One of my busiest years between Christmas and New Year was in 2006, when I received the page layout proofs for two of my books, from different publishers, on Christmas Eve. Upon checking the contracts I discovered that both books had to be proofread within 14 days, which fill me with dread at first, but thankfully it worked out quite well. The Christmas shutdown meant interruptions by phone and email practically disappeared, creating the perfect proofreading atmosphere.
However, we shouldn’t be left out of the Christmas party spirit just because we work alone. Make the effort to meet up with other writer friends for a festive meal during December. ‘I always try to meet up with at least one writer friend just before Christmas,’ says Esther. ‘It makes me feel like I’m going out of the office for a special Christmas lunch!’
December needn’t be a difficult working month for writers. A few changes to the way we work can still make it a productive time for our writing business. Deliver commissioned work early, before offices shut down. Consider holding off pitching ideas and sending new submissions until the New Year. And spend the end of the month thinking up new ideas, developing new projects and reviewing those projects that didn’t get off the ground this year. But most of all, don’t forget to enjoy the festive period with the ones you love.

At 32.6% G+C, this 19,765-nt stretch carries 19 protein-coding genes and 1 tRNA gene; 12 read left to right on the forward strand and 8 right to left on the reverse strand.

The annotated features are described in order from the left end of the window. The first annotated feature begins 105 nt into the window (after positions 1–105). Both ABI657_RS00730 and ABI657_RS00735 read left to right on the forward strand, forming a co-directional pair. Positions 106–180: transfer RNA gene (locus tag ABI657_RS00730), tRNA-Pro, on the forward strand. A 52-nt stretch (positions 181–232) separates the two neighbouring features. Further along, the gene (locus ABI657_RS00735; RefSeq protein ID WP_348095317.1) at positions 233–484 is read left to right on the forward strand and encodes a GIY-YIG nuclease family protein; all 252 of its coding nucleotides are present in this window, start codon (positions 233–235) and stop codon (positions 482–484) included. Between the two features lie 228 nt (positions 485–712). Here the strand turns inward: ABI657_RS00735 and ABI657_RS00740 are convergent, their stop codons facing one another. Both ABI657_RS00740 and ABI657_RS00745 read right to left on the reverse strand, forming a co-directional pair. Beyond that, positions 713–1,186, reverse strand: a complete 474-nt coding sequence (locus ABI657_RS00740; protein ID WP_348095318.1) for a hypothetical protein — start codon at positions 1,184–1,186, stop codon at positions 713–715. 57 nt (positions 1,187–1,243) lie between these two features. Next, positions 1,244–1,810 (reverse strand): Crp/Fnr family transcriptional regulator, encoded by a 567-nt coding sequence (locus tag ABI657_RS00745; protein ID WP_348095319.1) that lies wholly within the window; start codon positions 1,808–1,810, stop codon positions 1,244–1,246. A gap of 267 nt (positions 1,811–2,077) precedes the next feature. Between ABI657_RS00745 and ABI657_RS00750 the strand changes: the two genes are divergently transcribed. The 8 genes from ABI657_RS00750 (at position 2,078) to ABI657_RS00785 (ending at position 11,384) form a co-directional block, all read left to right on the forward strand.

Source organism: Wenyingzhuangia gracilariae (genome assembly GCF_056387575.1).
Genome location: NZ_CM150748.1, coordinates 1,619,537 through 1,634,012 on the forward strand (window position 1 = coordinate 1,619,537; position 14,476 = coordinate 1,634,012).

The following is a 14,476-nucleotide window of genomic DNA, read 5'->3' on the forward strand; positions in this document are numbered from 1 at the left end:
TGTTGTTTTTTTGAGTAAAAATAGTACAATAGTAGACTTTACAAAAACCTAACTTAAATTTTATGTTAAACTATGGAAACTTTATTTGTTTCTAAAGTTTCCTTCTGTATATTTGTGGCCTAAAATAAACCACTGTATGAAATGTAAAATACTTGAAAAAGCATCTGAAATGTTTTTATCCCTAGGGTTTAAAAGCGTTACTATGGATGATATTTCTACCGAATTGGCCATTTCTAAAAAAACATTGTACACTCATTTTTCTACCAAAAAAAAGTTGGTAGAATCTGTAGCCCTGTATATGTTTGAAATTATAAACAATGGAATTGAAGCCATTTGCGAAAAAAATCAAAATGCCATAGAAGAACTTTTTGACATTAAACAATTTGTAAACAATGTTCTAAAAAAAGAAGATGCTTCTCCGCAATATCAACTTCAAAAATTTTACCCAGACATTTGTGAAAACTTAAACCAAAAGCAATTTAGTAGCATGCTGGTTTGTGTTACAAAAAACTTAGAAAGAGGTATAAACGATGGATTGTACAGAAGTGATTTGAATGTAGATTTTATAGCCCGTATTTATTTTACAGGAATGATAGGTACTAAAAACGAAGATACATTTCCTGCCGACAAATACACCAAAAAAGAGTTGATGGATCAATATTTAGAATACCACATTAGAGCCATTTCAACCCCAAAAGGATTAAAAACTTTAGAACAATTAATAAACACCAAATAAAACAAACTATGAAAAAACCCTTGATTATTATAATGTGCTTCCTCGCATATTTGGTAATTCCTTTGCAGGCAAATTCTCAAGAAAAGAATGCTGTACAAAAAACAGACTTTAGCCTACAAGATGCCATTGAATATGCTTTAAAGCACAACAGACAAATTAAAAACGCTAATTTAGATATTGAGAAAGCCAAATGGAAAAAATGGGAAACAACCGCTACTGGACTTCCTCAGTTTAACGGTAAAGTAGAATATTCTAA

Top Festive Working Tips For Writers
Solange Hando: ‘Christmas doesn’t have to be an excuse to stop writing or working … unless, of course, you want a break. And there’s nothing wrong with that!’
Jo Derrick: ‘To free up time abandon Christmas cards altogether and announce on social media that you’re donating the money to charity instead.’
Esther Newton: ‘Plan your December writing well in advance, and make allowances for things to crop up at the last minute, because they always do. Being a freelance writer means you have to be flexible.’